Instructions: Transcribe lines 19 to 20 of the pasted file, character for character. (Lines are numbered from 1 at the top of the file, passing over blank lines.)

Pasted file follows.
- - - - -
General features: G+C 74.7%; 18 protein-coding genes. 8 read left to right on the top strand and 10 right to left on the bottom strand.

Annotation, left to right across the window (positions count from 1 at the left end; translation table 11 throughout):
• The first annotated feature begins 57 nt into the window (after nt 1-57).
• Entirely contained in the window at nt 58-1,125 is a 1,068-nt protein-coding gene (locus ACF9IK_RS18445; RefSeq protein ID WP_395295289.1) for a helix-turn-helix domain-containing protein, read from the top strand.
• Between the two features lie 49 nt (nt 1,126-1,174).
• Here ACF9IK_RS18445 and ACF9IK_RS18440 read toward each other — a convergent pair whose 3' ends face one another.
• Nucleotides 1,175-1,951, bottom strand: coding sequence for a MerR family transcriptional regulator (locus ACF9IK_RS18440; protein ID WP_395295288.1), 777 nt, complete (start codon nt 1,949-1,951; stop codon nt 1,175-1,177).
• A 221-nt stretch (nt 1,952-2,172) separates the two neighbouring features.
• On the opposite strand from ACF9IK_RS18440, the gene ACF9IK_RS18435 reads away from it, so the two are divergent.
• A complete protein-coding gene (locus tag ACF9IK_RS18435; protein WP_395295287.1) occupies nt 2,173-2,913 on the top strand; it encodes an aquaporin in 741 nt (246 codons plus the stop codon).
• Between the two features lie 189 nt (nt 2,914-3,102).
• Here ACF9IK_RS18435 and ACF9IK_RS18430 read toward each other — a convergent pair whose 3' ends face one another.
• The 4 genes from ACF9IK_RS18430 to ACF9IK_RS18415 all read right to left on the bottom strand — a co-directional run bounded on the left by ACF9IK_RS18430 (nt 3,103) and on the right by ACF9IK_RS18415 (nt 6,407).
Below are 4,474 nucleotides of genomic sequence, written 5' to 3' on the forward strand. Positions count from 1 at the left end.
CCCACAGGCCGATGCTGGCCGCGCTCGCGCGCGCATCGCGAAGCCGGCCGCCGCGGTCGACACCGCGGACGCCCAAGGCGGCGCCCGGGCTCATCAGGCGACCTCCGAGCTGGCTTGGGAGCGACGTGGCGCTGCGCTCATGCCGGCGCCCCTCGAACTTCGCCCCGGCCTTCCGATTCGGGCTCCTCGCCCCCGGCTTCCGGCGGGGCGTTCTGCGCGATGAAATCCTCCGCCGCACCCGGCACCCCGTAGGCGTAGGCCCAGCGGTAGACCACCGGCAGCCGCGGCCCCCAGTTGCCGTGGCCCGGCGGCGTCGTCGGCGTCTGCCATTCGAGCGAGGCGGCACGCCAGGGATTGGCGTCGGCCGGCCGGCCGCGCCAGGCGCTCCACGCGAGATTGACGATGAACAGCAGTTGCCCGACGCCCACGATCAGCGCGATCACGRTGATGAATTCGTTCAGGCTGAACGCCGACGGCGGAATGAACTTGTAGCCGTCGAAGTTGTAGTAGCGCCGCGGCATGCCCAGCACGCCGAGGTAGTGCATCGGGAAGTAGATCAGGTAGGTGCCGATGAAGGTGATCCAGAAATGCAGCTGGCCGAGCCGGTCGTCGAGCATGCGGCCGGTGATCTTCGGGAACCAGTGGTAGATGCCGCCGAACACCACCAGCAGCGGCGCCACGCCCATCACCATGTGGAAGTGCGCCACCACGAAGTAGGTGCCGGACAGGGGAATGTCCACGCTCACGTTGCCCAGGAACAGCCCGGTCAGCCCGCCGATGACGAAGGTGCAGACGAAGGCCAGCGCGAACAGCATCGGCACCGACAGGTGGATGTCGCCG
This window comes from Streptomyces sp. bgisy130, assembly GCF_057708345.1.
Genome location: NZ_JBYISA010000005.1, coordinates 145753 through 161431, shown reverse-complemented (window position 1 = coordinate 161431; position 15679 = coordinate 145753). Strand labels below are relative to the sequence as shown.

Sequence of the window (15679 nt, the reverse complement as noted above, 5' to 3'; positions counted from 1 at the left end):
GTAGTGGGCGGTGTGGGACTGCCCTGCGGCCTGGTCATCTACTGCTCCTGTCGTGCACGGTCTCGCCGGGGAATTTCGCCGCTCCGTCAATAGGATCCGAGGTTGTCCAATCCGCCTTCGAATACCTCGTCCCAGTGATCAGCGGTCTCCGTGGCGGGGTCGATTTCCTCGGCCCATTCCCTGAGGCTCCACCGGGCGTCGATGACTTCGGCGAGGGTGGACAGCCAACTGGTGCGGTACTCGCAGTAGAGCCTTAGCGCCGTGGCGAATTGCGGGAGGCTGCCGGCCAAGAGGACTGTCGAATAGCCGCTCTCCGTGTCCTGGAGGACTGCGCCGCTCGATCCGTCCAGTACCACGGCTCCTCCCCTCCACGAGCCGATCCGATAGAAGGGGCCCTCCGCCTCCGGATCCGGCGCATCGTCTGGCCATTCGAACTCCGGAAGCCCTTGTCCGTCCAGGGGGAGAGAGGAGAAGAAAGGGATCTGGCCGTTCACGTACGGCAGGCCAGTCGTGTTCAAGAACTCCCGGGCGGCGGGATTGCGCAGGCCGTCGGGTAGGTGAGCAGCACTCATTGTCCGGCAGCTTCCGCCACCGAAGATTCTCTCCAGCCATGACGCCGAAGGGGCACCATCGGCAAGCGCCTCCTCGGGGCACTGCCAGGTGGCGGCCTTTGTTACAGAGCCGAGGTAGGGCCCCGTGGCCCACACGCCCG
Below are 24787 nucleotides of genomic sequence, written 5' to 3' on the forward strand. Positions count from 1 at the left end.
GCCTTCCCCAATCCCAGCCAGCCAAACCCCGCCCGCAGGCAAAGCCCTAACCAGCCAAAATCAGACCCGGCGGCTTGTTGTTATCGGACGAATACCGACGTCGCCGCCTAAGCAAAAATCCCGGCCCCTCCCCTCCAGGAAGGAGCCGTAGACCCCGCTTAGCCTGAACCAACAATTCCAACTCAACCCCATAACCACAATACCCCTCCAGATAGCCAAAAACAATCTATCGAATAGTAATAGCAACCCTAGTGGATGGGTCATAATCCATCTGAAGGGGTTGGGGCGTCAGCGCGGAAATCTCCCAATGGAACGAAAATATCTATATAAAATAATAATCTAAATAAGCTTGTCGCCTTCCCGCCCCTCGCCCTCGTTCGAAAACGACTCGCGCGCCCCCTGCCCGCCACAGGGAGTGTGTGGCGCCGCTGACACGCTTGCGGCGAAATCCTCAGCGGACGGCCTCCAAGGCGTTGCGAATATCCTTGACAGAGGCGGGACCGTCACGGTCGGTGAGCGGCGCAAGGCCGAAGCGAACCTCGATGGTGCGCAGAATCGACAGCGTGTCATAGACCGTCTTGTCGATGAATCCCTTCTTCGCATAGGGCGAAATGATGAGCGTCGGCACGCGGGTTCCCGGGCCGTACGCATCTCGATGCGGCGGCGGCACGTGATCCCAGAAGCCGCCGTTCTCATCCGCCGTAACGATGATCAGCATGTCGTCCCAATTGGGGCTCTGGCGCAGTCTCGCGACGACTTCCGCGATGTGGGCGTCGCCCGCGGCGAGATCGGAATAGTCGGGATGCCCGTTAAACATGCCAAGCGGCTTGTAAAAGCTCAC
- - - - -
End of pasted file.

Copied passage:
GTAGTGGGCGGTGTGGGACTGCCCTGCGGCCTGGTCATCTACTGCTCCTGTCGTGCACGGTCTCGCCGGGGAATTTCGCCGCTCCGTCAATAGGATCCGAGGTTGTCCAATCCGCCTTCGAATACCTCGTCCCAGTGATCAGCGGTCTCCGTGGCGGGGTCGATTTCCTCGGCCCATTCCCTGAGGCTCCACCGGGCGTCGATGACTTCGGCGAGGGTGGACAGCCAACTGGTGCGGTACTCGCAGTAGAGCCTTAGCGCCGTGGCGAATTGCGGGAGGCTGCCGGCCAAGAGGACTGTCGAATAGCCGCTCTCCGTGTCCTGGAGGACTGCGCCGCTCGATCCGTCCAGTACCACGGCTCCTCCCCTCCACGAGCCGATCCGATAGAAGGGGCCCTCCGCCTCCGGATCCGGCGCATCGTCTGGCCATTCGAACTCCGGAAGCCCTTGTCCGTCCAGGGGGAGAGAGGAGAAGAAAGGGATCTGGCCGTTCACGTACGGCAGGCCAGTCGTGTTCAAGAACTCCCGGGCGGCGGGATTGCGCAGGCCGTCGGGTAGGTGAGCAGCACTCATTGTCCGGCAGCTTCCGCCACCGAAGATTCTCTCCAGCCATGACGCCGAAGGGGCACCATCGGCAAGCGCCTCCTCGGGGCACTGCCAGGTGGCGGCCTTTGTTACAGAGCCGAGGTAGGGCCCCGTGGCCCACACGCCCG
Below are 24787 nucleotides of genomic sequence, written 5' to 3' on the forward strand. Positions count from 1 at the left end.